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Businesses Concerned Regarding Government Debts

by PNG Business News - April 08, 2021

With the outstanding amount of government debt owed to the sector, pending landowner fees, and rising law and order woes, businesses are concerned about 2022.

According to Chey Scovell, chief executive officer of the PNG Manufacturers Board, conversations within the business community revealed that the government owed companies more than K2 billion.

“I don’t have an updated list, but from general conversations with business and what is being raised with the various chambers, it would exceed K2 billion,” he said. “We hear that contractors for the Department of Works have claims for this amount alone, so the number could be as high as K3 billion. No doubt they may have paid some, technically a K1 payment would be paying at least some. The Budget hasn’t been able to be implemented properly at all. Recurrent expenditure, monthly bills for things like water, power, security, rent, are not being paid in full or in many cases at all. We’ve suggested that the Government put up an online portal/list, for all creditors to register for the Government to show full or progressive payments.”

Scovell compared what the government was doing to the private community to what would happen if everybody started paying taxes for one to five years but continued to use government programs.

“They wouldn’t be able to survive, so how is it that they expect businesses to carry on?” he said. “It is also a bit of a cop-out that Treasury is taking a long time and in many instances taking extensive reviews of claims to see if they will pay them and by how much.”

Scovell argued that the government was required to behave in good faith and to set a precedent, but that forcing or intimidating companies to make substantial reductions in compensation due for goods and services rendered was bad form.

“We note there are many dodgy claims, but there seems to be little evidence that hires car firms, public works contractors and catering firms (reported as problematic areas) are having the same scrutiny,” he said. “BOC Gas waited years to be paid for medical gases such as oxygen supplied to PMGH (Port Moresby General Hospital), it was reviewed twice that I know of and not paid. The other item of note is that debt carried is a growing debt. The older it gets the more it has cost the businesses.”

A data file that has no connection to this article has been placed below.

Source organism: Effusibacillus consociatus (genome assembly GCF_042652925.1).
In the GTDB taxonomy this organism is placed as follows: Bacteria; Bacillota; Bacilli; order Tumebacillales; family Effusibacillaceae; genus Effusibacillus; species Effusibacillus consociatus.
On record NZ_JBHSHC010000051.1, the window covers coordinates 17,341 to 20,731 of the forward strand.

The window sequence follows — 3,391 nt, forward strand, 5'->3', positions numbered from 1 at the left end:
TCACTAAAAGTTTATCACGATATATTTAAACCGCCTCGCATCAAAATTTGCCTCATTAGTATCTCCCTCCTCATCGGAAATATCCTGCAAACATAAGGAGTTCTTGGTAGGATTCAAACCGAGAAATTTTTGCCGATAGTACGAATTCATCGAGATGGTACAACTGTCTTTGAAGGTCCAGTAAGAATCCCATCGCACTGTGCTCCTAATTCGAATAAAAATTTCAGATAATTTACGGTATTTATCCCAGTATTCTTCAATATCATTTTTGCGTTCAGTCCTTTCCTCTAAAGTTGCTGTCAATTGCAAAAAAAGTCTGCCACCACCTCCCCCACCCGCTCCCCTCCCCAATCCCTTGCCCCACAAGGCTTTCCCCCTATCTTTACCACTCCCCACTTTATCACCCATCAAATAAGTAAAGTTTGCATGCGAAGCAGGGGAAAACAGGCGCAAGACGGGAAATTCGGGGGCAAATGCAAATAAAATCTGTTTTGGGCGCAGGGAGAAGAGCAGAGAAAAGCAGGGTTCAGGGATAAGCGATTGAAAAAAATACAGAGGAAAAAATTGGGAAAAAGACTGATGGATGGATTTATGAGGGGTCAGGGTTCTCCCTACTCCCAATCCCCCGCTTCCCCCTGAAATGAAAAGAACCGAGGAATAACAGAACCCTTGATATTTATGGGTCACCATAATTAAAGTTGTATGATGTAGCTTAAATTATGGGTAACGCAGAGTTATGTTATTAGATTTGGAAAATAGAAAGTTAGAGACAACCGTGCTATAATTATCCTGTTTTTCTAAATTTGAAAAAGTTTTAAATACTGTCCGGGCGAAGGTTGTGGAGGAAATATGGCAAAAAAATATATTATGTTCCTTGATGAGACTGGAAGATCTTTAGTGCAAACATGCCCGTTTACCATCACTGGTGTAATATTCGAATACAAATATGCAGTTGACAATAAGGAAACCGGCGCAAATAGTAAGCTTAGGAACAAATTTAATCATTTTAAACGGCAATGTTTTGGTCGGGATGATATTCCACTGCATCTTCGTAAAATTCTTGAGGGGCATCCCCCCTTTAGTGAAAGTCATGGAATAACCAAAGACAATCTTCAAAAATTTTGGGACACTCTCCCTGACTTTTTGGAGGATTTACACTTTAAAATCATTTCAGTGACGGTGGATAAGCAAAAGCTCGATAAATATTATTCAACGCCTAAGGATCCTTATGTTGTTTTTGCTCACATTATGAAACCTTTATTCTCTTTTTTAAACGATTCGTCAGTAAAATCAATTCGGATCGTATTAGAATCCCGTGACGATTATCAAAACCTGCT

He added, “Also, our currency has been depreciating, many businesses based their fees on the foreign exchange rates at that time, some even had loans Just like our tax penalties, the longer they are overdue, the higher they should become. This Government isn’t doing to others as it does for itself. We still have micro, small and medium enterprises that have suffered duress due to non-payment of bills going all the way back to our 40th Independence, same goes for the 2015 Pacific Games, we hear from the regional chambers that there are many outstanding claims for the past two elections. Again, if we had a publicly available list, the Government wouldn’t be able to hide behind confusion and people could whistleblow on dubious claims.”



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